This isn't a matter of setting the bar too high; it's a matter of securing the basic structure of our freedom -- which is the rule of law.

That was Henry Hyde, head House Manager on the grave matter of Bill Clinton lying under oath about a blow job. He sounds like a very principled man, correct?

Well, as was pointed out at the time, in the past, Hyde did believe there were "exceptions" to the rule of law:
"All of us at some time confront conflicts between rights and duties, between choices that are evil and less evil, and one hardly exhausts moral imagination by labeling every untruth and every deception an outrage. We have all been sermonized how terrible lying is, and that is a given….But "the end does not justify the means"–it just seems to me is too simplistic when you have to deal with some very difficult, complex moral situations"
That was Henry Hyde defending the Iran arms for hostages deal that clearly violated the law. He further explained that you could lie under oath if it was really, really important.

Senator Lindsey Graham, former impeachment manager, informed us this week that any other attempts to release prisoners from Guantanamo would be met with impeachment. (I'm guessing they know that impeachment will not hurt them politically --- after all Graham became a senator and George W. Bush became president. Just saying. Nobody cared.)

He's also a real stickler for the "rule 'o law", just like his fellow Republican Henry Hyde. Well, unless it's really, really important to violate it:
Senator Lindsey Graham, Republican of South Carolina, said it would be “crazy” to exempt Qaeda suspects who are Americans and are arrested inside the country from battlefield-style detention. He argued that, to stop other attacks, they must be interrogated without the protections of the civilian criminal justice system.

Citizens who are suspected of joining Al Qaeda are opening themselves up “to imprisonment and death,” Mr. Graham said, adding, “And when they say, ‘I want my lawyer,’ you tell them: ‘Shut up. You don’t get a lawyer. You are an enemy combatant, and we are going to talk to you about why you joined Al Qaeda.’ ”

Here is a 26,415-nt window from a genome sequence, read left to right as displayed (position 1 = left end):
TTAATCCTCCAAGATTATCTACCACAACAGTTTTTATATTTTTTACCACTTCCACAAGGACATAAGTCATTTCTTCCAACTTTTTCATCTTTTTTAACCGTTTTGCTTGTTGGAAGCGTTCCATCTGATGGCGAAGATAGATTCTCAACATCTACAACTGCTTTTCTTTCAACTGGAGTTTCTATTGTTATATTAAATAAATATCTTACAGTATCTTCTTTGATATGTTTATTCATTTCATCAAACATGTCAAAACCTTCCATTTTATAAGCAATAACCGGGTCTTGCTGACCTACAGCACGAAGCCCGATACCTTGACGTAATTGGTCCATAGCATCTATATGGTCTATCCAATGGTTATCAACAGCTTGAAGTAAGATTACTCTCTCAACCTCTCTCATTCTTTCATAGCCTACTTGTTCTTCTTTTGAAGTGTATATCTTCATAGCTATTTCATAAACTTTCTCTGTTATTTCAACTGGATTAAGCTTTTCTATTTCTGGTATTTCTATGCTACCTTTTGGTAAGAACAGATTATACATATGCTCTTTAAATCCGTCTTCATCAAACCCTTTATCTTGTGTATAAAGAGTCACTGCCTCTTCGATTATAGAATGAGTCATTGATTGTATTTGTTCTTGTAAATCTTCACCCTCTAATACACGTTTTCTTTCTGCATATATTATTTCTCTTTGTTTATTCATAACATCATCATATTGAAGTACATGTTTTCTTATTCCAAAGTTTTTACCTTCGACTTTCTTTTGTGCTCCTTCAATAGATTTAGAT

Because we just "know" if they are guilty of this, correct? He went on to say this after the Boston bomber --- and American citizen --- was caught:

Now that the suspect is in custody, the last thing we should want is for him to remain silent," the two Senators said in the statement. "It is absolutely vital the suspect be questioned for intelligence gathering purposes. We need to know about any possible future attacks which could take additional American lives. The least of our worries is a criminal trial which will likely be held years from now."

"Under the Law of War we can hold this suspect as a potential enemy combatant not entitled to Miranda warnings or the appointment of counsel. Our goal at this critical juncture should be to gather intelligence and protect our nation from further attacks."

The least of our worries is "the rule of law." We could be in danger! To how many other situations could you apply that logic?

I'm not easily shocked by these people anymore but these comments by a US Senator strike me as so outrageous that I can hardly believe he's still in the Senate. (I'm stunned that he's a lawyer.) But the ease with which he spouts these ideas as vif they are perfectly normal should make any critic of us civil liberties cranks stop and think for a moment. Is it possible that he's an outlier? Or are there a lot of people in government who think that "the rule of law" is a nice construct to be dredged up when its politically expedient to make soaring speeches on the floor of the congress but which can be discarded any time they think it's "necessary" to keep us safe? I'm going to guess that Lindsay Graham is not alone.

How can we possibly trust people like this to follow the constitution? They openly portray it as full of holes as a chunk of swiss cheese.